Future City Lab: Buildings and Shadows

Grade Level: 6-9
Keywords: sun’s path, shadows, models, design, community rights
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Source: www.flickr.com/elBlanche

Time Estimate: 45 minutes 

Connection to Future City LabHousing a Growing Population: How can we meet the housing needs of New Yorkers? 

Connection to World CityOut and Up, 1914-1929 

Objectives

Students will

  • be able to explain what makes shadows longer 

  • be able to create a model to determine the length of a shadow being cast by an object 

  • be able to optimize design of a building to increase space without increasing shadow length 

  • discuss the impact of shadows from newly constructed buildings in a community 

Materials

  • protractor 

  • ruler 

  • flashlights (optional) 

  • graph paper (can use printed one provided) 

  • worksheet 

Standards

  • MST Standard 1: Engineering Design: Key Idea 1: Engineering design is an iterative process involving modeling and optimization (finding the best solution within given constraints); this process is used to develop technological solutions to problems within given constraints.  

  • MST Standard 6: Interconnectedness – Common Themes: Key Idea 2: Models are simplified representations of objects, structures, or systems used in the analysis, explanation, interpretation, or design.  

  • MST Standard 7: Interdisciplinary Problem Solving: Key Idea 1: The knowledge and skills of mathematics, science, and technology are used together to make informed decisions and solve problems, especially those relating to issues of science/technology/society, consumer decision making, design, and inquiry into phenomena.  

  • PS. Key Idea 1: The Earth and celestial phenomena can be described by principles of relative motion and perspective.  

  • RHST.6–8.2: Determine the central ideas or conclusions of a text; provide an accurate summary of the text distinct from prior knowledge or opinions.  

  • RHST.6–8.4: Determine the meaning of symbols, key terms, and other domain-specific works and phrases as they are used in a specific scientific or technical context relevant to Grades 6–8 text and topics.  

  • RST.6–8.6: Analyze the author’s purpose in providing an explanation, describing a procedure, or discussing an experiment in a text.  

Guiding Questions

  1. What factors impact a shadow’s size and shape? 

  2. How do we balance the needs of a community? 

    Procedures

  1. PRIOR TO LESSON READING ASSIGNMENT
  2. Have students read excerpts from "The Accidental Skyline" by the Municipal Art Society (summary linked above, original found at https://www.mas.org/pdf/accidental-skyline-2013-12-20-web.pdf

  3. Group Discussion
  4. If able, have the full PDF report loaded online for class review. Possible prompts include: 

    1.) What was the purpose of the “The Accidental Skyline”? What is its argument? Which of its arguments do you find most convincing?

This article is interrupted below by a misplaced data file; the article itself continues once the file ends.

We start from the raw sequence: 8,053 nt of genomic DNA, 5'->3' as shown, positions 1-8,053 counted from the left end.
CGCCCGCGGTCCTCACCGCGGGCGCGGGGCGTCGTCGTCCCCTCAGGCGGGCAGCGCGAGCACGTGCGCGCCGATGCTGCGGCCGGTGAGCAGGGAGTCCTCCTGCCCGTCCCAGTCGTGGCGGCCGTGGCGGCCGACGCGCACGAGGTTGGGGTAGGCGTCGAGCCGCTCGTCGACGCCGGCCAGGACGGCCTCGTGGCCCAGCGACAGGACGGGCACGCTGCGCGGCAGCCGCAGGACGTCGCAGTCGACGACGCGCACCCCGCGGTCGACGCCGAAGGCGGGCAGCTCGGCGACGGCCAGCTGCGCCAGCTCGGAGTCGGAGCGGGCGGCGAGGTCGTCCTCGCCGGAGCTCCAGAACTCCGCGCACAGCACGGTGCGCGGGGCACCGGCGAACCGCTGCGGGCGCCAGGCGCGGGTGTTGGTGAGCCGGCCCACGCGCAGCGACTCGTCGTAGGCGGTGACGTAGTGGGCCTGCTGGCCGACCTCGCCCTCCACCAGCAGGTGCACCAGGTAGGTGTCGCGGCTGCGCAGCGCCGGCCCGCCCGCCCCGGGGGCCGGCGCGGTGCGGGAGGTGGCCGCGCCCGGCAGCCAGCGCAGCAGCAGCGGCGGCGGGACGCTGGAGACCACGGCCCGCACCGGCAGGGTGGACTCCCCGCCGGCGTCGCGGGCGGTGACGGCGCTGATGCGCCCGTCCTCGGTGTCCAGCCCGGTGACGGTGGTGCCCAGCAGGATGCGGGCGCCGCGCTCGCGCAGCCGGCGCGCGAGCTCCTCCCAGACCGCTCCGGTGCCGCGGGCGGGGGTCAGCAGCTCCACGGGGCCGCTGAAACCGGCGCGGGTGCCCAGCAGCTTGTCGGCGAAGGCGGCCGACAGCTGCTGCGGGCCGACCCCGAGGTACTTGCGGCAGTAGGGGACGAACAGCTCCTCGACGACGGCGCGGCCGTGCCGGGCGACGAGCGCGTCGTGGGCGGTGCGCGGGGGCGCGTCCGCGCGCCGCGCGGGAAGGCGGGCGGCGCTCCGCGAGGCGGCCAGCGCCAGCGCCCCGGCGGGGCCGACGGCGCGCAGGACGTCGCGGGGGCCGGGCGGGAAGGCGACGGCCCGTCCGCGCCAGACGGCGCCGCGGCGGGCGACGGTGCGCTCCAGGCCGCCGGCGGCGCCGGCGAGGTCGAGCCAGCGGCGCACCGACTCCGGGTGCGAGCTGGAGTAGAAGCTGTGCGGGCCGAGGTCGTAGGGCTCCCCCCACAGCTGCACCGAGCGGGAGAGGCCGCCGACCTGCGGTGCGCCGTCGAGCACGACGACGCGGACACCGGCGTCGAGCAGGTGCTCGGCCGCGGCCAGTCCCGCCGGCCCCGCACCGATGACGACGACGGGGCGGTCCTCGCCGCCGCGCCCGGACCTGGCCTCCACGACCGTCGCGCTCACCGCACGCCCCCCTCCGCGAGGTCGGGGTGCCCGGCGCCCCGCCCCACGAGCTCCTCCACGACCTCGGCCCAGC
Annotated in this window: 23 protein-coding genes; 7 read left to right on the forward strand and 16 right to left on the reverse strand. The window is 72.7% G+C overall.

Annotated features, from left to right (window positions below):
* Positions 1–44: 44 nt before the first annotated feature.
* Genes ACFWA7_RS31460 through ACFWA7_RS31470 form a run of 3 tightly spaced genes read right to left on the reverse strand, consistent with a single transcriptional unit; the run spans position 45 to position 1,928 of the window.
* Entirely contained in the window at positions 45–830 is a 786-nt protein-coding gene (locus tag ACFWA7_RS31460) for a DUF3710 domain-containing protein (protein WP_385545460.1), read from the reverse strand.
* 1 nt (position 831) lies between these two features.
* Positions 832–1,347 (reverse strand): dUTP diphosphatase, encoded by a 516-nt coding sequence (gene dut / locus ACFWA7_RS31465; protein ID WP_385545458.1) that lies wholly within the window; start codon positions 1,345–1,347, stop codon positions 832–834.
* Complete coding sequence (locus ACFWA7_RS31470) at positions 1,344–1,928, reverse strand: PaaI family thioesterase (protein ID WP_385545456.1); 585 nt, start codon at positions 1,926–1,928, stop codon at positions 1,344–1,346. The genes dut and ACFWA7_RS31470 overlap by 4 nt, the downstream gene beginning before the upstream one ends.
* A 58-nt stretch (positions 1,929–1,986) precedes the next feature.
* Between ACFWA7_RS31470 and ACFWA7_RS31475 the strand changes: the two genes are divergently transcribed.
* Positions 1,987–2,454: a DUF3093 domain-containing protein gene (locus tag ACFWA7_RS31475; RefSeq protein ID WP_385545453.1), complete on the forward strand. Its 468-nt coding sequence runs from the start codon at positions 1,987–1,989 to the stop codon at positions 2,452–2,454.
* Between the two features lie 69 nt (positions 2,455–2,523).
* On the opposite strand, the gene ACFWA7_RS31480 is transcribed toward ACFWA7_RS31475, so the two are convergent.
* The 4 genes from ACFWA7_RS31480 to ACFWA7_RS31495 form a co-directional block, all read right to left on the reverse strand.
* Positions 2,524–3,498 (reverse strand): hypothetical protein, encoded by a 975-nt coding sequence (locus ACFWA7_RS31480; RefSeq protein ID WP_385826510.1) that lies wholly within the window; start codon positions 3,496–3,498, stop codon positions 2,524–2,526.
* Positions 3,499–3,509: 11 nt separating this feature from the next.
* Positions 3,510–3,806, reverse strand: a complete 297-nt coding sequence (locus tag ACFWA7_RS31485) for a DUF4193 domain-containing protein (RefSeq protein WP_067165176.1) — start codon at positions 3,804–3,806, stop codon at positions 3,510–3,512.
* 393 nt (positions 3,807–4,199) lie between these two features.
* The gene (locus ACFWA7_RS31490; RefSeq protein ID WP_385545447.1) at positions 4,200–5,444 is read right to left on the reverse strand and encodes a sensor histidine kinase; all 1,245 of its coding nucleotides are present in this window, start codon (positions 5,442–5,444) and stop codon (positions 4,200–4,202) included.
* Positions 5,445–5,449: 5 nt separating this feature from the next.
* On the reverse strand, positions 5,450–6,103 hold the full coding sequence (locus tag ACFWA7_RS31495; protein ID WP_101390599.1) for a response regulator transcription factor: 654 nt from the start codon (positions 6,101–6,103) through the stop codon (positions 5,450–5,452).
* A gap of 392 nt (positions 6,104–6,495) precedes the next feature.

Review images from the report, published in 2013.  

    Renderings of then-proposed buildings can be found on pages 5, 7, and 9.  

    Shadow projections can be found on pages 6, 8, 27, 28, and 29.  

    An example of new skyscraper architecture is on page 15. 

    2.) How do these images change your opinion of the article? Do they change which argument you find most convincing? 

    3.) All arguments have a point of view from which they start – we call that bias. (“Bias” usually has a negative connotation, but it doesn’t have to.) What are this article’s biases? 

  5. Activity
  6. Students will work on the Buildings and Shadows Worksheet that looks at a scenario where a proposed new building’s shadow will negatively affect the community. In the process they will practice using visual models to help them analyze a problem, discover what makes shadows longer, and explore what modifications can allow a building to be larger without increasing its shadow. 

  7. Discussion
  8. After 25 minutes, begin a class discussion. Possible prompts include: 

    1.) Why is understanding how the sun’s path changes during the year important? 

    2.) Did creating a model help your understanding of the problem? How? 

    3.) Did the real estate developer’s successful appeal make a significant impact on the situation? If so, who benefited?  

    4.) Do you think New York should implement laws to limit the impact of building shadows on the community? 

Additional Resources 

October 2017 Update to “Accidental Skyline,” which focuses on perceived abuses of zoning laws: https://www.mas.org/pdf/accidental-skyline-report-10-15-2017-web.pdf 

Fieldtrips: This content is inspired by the World City, 1898-2012 and Future City Lab galleries in the Museum’s flagship exhibition, New York at Its Core. If possible, consider bringing your students on a fieldtrip! Visit http://mcny.org/education/field-trips to find out more. 

Acknowledgements

This series of lesson plans for New York at Its Core was developed in conjunction with a focus group of New York City public school teachers: Joy Canning, Max Chomet, Vassili Frantzis, Jessica Lam, Patty Ng, and Patricia Schultz.

This project was made possible in part by the Institute of Museum and Library Services.

The views, findings, conclusions or recommendations expressed in these lessons do not necessarily represent those of the Institute of Museum and Library Services.